Mar 23, 2011

Artistic Pursuits

When we had the opportunity recently to try ARTistic Pursuits in our home we were elated. We love art. When we lived in Houston we had memberships to the Museum of Fine Arts and it was not unusual to dangle the bribe "if we get all of our school assignments completed by lunch-time we can go to the museum!" and contrary to what one might imagine it was usually quite effective as a bribe!

ARTistic Pursuits is an art curriculum that teaches students of all ages (K through high school) the elements of art and principles of design (composition). Each grade 4-12 book is divided into sixteen units with four lessons per unit; this gives great flexibility in the time span to be covered by each book. A lesson weekly will take two typical school years to complete, two lessons weekly will allow the book to be completed within a year's time. We reviewed "Senior High Book One--The Elements of Art and Composition". The four lessons for each unit are (in order) "Building a Visual Vocabulary", "Art Appreciation and Art History", Techniques" and "Application".

The book uses examples of classical European art to discuss such concepts as texture, form and color while seeking to demystify art in general. From the student introduction..."Do artists really see differently?...artists do see the same as everyone else, but have learned to focus on a particular aspect of what they see while at the same time blocking out other types of information. The language of art uses code words called the elements of art...which include space, line, shape, texture, form, value, and color. The next secret of artists tells us how to see the world using these elements."

Chapter 14, for example, is titled "Proportion, the Face" with the stated objective "to stretch ideas on what a portrait is and came become through exploring new possibilities and to evaluate the results. The first lesson introduces the concept of proportion ("the correct relationships of the parts of an object") and the role that it will play in drawing objects, particularly faces. Lesson two challenges students to explore the concept in several different ways, inviting students to explore facial proportions in art, specifically Albrecht Durer's "Self Portrait; 1498". A biography of Durer is given along with a synopsis of the time sin which he lived. The assignment for the lesson is for students to draw their faces while looking in a mirror, using clothing that tells who the student it, a reflection of the importance of clothing as social status indicators during the time of Durer as discussed in the lesson. Lesson three discusses drawing expression, and recommends an additional reference text. Examples of many different facial expressions are given from fine art and tips are given for the student to better identify the aspects of the work of art that give life to the expression. Lesson four assigns a formal self-portrait as well as explores the student's responses to drawing from a live model.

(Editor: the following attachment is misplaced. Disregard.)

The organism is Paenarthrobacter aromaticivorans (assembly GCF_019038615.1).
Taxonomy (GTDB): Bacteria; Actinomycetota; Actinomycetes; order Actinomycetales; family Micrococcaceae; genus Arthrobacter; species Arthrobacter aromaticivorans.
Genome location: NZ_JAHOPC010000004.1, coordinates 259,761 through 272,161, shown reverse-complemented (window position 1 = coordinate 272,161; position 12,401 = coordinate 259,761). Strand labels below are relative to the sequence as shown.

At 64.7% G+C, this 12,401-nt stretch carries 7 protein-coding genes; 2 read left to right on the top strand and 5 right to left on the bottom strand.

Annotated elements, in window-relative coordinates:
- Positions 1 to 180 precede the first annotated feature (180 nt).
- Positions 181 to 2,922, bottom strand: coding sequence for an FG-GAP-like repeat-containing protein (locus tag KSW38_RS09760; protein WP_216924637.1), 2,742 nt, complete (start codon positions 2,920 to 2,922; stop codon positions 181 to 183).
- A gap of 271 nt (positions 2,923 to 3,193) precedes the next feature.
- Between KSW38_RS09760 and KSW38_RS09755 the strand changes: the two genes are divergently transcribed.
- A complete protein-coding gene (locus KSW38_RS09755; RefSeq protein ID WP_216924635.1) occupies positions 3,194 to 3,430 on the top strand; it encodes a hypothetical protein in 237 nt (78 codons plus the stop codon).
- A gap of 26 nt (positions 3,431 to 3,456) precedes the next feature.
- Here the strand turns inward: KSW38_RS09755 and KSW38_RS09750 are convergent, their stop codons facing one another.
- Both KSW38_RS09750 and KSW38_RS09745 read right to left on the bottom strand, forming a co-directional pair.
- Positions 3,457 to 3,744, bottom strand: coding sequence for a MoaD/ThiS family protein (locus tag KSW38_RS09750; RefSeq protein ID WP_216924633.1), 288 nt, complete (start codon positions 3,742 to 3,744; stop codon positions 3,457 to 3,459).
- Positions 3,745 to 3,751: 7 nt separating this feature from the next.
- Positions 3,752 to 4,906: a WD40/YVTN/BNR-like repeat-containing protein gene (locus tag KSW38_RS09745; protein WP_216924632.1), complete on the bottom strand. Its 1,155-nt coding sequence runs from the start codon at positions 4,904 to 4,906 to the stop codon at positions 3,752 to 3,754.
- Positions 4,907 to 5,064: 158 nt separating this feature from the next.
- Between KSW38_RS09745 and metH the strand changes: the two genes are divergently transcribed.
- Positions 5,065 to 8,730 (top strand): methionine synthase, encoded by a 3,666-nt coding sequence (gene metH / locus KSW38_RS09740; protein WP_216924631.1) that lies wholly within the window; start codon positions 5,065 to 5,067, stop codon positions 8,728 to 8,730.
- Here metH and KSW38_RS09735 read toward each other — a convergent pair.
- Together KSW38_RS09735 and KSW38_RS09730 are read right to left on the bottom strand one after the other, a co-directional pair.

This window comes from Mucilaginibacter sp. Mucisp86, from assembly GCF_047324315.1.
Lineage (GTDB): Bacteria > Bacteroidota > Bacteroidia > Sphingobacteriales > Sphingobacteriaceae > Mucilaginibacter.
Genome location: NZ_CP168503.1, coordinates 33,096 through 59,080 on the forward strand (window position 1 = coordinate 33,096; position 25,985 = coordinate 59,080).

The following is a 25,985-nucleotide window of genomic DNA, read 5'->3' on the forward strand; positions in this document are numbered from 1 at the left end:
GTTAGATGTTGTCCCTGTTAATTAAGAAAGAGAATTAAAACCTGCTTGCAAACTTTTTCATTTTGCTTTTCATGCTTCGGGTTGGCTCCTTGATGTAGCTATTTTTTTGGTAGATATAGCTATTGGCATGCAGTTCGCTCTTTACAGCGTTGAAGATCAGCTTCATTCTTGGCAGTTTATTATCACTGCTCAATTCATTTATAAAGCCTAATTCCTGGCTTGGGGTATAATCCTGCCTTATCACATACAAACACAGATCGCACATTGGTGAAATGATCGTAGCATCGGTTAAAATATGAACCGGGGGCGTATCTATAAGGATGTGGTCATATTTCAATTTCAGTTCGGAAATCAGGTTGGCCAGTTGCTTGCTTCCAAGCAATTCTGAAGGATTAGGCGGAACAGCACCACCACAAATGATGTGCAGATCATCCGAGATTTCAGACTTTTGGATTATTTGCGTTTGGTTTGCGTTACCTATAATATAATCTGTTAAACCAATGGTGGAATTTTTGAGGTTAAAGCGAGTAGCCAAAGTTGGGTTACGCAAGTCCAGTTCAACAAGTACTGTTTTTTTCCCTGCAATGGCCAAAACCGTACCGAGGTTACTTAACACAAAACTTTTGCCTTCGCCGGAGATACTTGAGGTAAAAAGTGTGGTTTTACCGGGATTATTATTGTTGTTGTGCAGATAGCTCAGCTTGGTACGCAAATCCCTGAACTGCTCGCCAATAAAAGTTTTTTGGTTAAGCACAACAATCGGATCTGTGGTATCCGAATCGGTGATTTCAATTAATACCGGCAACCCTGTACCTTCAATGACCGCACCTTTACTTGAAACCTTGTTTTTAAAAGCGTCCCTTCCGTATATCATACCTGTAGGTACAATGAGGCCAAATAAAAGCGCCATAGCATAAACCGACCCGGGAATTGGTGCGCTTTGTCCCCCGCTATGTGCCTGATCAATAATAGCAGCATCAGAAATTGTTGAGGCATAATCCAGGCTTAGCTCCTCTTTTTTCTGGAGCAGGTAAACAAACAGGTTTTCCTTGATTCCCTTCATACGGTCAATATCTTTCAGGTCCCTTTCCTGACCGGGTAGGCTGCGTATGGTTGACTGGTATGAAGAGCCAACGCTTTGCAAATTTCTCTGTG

At the back of each book is an evaluation page for the parent to use in assigning a grade to their student based on levels of achievement. There is also a guide for assigning high school credit. There is no nudity in the books because, as the author explains, "I believe, even though the public accepts nudity in artworks, and you will certainly not be able to go to an art gallery and not see it, that it is up to the parent to decide when, at what age, and how much, they want to expose their child to." A concern that students will find nudity distracting is also mentioned.

Each book retails for $42.95. The books are non consumable and thus can be used for years to come. Art materials are not included but can be purchased separately either in packs listed on the web page or individually by parents at stores local to them.

When we got this curriculum to review I knew immediately that although I would eventually be using it with multiple children I had one specific student that I was going to be handing it to for purposes of evaluation. This daughter of mine has long enjoyed drawing and I thought that she would appreciate tools to help her take her sketching to a new level. I was correct. Her sketch pad went with her everywhere--when she went to do her chores, when she sold for us at a farmers market. She carried it with her constantly. She enjoyed exploring the elements that make art and as a history fiend having the references to artists and how they were influenced by the periods in which they lived was a big bonus. She chose to progress through the lessons at a faster pace than is suggested, completing three units weekly. I would normally rein in a student in favor of a slower, more in-depth exploration of the subject but as this student is in her last year of high-school with all other year requirements met that I would leave it to her discretion how quickly to progress. In all honesty I see her returning to the curriculum at a more leisurely pace, probably over the summer when things slow down--she is enjoying it that much--she will just have to be prepared to make it available to her younger siblings as I intend for them to use this book next year as well.

I received this art curriculum free in exchange for this unbiased review as a part of the The Old Schoolhouse Review Crew.

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